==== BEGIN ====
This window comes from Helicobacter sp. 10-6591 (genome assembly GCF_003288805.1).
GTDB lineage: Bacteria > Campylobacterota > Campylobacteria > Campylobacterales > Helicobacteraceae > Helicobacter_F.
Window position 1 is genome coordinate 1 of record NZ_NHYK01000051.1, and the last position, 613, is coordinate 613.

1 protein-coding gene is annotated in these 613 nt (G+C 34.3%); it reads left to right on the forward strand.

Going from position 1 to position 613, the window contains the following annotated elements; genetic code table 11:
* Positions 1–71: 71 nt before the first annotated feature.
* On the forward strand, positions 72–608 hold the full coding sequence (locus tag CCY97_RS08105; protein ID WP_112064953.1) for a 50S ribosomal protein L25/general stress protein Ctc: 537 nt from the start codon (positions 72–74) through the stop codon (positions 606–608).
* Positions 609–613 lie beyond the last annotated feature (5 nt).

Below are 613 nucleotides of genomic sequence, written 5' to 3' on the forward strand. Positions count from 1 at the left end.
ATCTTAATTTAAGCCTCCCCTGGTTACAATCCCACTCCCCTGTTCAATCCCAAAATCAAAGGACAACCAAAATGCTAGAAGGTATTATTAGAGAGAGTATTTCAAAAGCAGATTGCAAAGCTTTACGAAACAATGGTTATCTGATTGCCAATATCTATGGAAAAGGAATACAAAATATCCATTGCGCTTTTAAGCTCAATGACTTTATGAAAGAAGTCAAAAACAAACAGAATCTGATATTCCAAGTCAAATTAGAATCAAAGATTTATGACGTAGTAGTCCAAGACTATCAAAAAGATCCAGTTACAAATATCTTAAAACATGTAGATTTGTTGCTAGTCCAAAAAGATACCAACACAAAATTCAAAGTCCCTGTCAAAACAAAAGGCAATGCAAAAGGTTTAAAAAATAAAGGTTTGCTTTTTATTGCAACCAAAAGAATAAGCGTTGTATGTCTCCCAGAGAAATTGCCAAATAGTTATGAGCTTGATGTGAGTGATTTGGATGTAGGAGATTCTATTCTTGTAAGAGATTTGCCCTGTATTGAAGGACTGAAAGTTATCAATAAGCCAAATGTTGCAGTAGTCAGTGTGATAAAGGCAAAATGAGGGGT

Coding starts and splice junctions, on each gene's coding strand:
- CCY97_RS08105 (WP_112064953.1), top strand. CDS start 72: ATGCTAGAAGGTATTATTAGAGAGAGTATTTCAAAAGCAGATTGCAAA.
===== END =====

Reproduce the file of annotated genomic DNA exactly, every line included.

This window comes from Helicobacter sp. 10-6591 (genome assembly GCF_003288805.1).
GTDB lineage: Bacteria > Campylobacterota > Campylobacteria > Campylobacterales > Helicobacteraceae > Helicobacter_F.
Window position 1 is genome coordinate 1 of record NZ_NHYK01000051.1, and the last position, 613, is coordinate 613.

1 protein-coding gene is annotated in these 613 nt (G+C 34.3%); it reads left to right on the forward strand.

Going from position 1 to position 613, the window contains the following annotated elements; genetic code table 11:
* Positions 1–71: 71 nt before the first annotated feature.
* On the forward strand, positions 72–608 hold the full coding sequence (locus tag CCY97_RS08105; protein ID WP_112064953.1) for a 50S ribosomal protein L25/general stress protein Ctc: 537 nt from the start codon (positions 72–74) through the stop codon (positions 606–608).
* Positions 609–613 lie beyond the last annotated feature (5 nt).

Below are 613 nucleotides of genomic sequence, written 5' to 3' on the forward strand. Positions count from 1 at the left end.
ATCTTAATTTAAGCCTCCCCTGGTTACAATCCCACTCCCCTGTTCAATCCCAAAATCAAAGGACAACCAAAATGCTAGAAGGTATTATTAGAGAGAGTATTTCAAAAGCAGATTGCAAAGCTTTACGAAACAATGGTTATCTGATTGCCAATATCTATGGAAAAGGAATACAAAATATCCATTGCGCTTTTAAGCTCAATGACTTTATGAAAGAAGTCAAAAACAAACAGAATCTGATATTCCAAGTCAAATTAGAATCAAAGATTTATGACGTAGTAGTCCAAGACTATCAAAAAGATCCAGTTACAAATATCTTAAAACATGTAGATTTGTTGCTAGTCCAAAAAGATACCAACACAAAATTCAAAGTCCCTGTCAAAACAAAAGGCAATGCAAAAGGTTTAAAAAATAAAGGTTTGCTTTTTATTGCAACCAAAAGAATAAGCGTTGTATGTCTCCCAGAGAAATTGCCAAATAGTTATGAGCTTGATGTGAGTGATTTGGATGTAGGAGATTCTATTCTTGTAAGAGATTTGCCCTGTATTGAAGGACTGAAAGTTATCAATAAGCCAAATGTTGCAGTAGTCAGTGTGATAAAGGCAAAATGAGGGGT

Coding starts and splice junctions, on each gene's coding strand:
- CCY97_RS08105 (WP_112064953.1), top strand. CDS start 72: ATGCTAGAAGGTATTATTAGAGAGAGTATTTCAAAAGCAGATTGCAAA.